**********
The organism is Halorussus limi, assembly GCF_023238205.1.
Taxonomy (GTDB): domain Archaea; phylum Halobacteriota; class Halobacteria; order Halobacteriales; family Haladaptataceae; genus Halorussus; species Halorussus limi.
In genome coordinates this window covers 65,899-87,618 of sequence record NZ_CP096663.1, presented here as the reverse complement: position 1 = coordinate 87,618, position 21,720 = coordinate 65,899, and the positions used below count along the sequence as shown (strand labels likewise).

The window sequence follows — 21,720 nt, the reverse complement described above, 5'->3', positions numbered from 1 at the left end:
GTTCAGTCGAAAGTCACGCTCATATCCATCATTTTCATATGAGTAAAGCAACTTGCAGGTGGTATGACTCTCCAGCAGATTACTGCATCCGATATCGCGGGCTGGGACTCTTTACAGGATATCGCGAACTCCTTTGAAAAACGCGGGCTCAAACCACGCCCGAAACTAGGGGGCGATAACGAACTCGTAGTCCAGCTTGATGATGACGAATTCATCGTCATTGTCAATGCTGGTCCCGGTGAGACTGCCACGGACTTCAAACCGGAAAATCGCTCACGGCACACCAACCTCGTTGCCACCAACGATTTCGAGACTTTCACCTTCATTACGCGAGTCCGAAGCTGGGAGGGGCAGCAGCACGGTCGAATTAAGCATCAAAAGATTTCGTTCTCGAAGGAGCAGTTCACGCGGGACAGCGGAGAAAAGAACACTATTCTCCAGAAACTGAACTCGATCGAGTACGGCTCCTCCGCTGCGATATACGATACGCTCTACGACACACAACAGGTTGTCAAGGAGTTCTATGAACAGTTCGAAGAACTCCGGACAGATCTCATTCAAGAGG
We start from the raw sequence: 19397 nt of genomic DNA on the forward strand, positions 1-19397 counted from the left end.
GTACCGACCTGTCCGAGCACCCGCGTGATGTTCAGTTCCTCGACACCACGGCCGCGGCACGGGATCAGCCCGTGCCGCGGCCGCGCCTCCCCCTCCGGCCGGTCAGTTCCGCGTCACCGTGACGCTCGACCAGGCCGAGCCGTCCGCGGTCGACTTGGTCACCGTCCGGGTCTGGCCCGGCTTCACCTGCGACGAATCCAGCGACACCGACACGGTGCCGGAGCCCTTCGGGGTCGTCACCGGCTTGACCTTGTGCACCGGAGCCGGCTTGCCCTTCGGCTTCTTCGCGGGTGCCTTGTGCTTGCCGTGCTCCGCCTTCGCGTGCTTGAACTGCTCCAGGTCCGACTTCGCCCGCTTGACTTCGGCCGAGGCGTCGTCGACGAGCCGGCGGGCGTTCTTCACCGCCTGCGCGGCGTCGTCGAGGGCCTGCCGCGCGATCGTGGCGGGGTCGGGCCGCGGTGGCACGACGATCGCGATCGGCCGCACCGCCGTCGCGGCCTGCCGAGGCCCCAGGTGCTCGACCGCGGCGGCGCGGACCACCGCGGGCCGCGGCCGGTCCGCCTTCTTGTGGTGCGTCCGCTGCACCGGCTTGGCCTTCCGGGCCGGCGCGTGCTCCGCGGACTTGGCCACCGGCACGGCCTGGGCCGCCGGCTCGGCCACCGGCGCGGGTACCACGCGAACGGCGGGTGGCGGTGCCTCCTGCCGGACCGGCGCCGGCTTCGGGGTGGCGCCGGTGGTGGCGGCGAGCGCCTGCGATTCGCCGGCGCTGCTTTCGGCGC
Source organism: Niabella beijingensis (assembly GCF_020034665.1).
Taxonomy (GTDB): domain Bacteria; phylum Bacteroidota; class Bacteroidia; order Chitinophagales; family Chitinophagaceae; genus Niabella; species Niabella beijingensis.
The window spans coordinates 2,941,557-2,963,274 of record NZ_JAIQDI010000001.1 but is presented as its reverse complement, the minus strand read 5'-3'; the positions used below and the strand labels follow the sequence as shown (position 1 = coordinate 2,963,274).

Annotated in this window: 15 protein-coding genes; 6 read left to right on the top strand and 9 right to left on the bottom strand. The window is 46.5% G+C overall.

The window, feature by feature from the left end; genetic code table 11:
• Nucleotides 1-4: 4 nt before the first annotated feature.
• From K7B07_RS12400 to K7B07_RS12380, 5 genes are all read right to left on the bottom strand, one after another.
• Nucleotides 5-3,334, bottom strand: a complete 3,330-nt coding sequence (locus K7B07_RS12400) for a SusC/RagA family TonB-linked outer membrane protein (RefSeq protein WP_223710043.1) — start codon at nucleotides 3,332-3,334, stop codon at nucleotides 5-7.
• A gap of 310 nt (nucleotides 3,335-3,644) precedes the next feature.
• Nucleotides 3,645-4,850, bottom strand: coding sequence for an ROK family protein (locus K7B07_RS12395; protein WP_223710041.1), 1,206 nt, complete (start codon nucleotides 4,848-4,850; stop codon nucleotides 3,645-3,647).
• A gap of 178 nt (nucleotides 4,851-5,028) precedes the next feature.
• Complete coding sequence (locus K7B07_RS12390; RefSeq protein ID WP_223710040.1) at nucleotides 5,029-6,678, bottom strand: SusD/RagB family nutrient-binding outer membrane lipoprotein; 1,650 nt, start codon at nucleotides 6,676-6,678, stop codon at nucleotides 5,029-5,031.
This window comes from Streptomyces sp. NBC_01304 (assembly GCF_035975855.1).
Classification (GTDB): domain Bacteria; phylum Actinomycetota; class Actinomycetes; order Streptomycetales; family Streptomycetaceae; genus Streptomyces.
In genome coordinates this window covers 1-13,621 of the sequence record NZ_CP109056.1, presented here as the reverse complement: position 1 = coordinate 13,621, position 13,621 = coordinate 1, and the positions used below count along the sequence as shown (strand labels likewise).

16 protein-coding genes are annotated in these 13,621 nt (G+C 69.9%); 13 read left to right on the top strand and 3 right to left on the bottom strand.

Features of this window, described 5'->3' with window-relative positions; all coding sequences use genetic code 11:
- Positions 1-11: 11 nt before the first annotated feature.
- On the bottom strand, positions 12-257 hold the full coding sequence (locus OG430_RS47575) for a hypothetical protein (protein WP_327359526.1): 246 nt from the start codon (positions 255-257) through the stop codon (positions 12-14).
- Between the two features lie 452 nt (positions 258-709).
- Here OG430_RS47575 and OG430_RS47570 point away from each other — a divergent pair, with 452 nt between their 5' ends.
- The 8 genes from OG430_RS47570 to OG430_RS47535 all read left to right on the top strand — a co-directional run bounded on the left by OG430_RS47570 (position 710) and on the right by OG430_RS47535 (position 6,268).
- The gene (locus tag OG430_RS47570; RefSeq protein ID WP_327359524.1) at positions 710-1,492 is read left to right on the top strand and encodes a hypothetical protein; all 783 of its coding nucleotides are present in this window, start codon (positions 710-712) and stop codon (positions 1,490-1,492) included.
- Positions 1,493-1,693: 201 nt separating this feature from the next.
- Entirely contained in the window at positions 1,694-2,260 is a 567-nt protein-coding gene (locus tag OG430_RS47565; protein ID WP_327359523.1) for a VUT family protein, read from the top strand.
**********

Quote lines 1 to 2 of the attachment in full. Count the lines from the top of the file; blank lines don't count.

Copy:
The organism is Halorussus limi, assembly GCF_023238205.1.
Taxonomy (GTDB): domain Archaea; phylum Halobacteriota; class Halobacteria; order Halobacteriales; family Haladaptataceae; genus Halorussus; species Halorussus limi.